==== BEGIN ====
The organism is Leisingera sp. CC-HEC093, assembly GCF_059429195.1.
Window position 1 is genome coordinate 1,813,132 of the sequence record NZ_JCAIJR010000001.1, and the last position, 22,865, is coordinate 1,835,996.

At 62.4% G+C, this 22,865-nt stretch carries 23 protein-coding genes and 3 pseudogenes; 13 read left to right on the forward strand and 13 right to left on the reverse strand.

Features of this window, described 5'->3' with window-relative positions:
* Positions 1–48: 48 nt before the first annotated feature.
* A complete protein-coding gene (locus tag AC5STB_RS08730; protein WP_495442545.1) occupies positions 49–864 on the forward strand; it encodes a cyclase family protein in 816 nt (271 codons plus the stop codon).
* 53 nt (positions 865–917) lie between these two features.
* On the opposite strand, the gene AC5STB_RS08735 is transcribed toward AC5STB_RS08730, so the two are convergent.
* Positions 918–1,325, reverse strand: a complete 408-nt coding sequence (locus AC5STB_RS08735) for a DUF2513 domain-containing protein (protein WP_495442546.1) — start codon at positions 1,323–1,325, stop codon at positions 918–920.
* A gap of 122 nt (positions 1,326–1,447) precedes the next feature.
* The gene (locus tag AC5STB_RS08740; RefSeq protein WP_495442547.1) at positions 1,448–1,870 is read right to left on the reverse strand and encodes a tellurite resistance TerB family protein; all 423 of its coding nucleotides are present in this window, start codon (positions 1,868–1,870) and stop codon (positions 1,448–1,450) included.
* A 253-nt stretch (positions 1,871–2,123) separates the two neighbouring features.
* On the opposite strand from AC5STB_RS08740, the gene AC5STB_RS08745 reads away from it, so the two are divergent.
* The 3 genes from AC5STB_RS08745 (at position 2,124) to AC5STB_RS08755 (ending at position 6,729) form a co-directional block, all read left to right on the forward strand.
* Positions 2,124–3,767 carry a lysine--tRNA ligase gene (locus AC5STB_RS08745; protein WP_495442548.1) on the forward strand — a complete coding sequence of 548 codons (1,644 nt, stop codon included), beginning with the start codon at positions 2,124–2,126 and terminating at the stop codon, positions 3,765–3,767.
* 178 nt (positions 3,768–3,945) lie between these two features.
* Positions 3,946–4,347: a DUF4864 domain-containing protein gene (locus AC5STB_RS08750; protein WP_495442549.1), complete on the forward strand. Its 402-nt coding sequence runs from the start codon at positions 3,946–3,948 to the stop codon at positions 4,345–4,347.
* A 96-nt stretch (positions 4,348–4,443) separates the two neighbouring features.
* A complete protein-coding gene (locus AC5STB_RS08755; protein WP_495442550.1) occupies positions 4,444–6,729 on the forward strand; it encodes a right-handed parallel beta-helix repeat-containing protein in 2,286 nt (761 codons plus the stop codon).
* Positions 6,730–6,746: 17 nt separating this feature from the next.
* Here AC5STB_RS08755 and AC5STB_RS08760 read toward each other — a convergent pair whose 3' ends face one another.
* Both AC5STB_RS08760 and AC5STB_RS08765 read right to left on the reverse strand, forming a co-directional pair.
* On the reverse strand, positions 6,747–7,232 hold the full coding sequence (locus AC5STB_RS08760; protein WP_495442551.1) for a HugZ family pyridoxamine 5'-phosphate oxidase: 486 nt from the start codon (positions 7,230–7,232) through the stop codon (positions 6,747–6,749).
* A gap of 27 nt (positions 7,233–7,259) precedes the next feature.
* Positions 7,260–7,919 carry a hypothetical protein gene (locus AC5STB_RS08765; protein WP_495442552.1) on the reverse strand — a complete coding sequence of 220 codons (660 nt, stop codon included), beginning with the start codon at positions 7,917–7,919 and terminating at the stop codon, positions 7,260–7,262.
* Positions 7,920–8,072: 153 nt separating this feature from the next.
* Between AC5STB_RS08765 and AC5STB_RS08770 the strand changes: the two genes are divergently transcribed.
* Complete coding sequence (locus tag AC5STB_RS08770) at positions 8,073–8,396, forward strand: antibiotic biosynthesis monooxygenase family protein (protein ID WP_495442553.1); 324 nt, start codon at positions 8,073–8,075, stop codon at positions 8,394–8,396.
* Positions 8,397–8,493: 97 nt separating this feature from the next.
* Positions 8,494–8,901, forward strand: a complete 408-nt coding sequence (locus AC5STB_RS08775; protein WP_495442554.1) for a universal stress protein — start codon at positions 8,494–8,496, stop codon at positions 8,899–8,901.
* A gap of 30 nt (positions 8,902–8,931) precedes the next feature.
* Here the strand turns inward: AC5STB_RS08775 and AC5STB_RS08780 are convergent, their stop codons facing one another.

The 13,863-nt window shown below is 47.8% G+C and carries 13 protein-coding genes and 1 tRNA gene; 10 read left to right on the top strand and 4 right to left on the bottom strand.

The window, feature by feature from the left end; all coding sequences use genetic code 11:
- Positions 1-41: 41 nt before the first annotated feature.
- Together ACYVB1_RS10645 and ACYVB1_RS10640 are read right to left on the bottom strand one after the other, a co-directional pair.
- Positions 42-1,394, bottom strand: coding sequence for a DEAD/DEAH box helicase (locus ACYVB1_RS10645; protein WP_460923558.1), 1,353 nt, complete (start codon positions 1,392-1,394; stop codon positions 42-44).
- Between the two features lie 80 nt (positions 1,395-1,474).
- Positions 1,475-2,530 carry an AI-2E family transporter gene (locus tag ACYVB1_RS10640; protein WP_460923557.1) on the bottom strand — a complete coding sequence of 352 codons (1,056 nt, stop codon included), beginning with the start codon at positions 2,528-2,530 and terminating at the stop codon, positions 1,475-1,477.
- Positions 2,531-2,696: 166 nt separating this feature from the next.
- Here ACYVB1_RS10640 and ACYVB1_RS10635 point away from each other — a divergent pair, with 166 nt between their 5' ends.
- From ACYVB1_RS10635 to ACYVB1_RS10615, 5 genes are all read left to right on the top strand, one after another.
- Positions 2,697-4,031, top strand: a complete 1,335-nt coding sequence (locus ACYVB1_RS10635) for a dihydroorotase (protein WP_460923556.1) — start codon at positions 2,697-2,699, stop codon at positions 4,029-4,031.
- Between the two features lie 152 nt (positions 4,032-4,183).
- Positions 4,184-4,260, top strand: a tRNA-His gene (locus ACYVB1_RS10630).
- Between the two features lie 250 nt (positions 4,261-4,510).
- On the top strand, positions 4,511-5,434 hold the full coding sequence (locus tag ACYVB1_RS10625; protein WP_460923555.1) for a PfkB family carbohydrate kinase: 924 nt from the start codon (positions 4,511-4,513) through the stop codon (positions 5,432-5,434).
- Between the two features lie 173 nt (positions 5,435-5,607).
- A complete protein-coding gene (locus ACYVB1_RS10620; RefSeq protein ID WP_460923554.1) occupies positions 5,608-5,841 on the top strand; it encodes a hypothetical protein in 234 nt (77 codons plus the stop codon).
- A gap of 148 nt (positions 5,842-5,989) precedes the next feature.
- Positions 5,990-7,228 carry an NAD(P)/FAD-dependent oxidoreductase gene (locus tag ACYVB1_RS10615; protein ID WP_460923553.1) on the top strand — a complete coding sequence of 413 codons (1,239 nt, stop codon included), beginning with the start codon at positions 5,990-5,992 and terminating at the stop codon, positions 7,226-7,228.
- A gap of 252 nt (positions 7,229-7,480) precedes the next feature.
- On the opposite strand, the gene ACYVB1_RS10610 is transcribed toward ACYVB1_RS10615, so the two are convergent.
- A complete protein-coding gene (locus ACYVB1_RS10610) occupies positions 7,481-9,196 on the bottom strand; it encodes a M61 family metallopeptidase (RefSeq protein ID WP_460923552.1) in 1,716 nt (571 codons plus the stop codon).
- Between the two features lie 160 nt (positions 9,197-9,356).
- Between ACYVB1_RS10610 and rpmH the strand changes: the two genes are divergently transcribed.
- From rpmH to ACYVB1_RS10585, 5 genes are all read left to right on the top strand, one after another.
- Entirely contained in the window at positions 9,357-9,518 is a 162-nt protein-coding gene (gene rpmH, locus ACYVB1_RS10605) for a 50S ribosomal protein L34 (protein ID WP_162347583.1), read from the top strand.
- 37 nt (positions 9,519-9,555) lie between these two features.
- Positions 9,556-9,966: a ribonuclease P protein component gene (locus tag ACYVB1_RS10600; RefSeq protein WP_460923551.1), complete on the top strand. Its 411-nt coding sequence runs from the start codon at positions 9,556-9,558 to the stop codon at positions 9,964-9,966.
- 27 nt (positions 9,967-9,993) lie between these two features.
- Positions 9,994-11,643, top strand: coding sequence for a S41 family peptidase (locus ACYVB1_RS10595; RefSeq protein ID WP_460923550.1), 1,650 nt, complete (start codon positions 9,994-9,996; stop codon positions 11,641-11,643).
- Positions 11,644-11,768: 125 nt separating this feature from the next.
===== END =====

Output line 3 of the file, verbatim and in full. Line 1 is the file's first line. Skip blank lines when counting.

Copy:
At 62.4% G+C, this 22,865-nt stretch carries 23 protein-coding genes and 3 pseudogenes; 13 read left to right on the forward strand and 13 right to left on the reverse strand.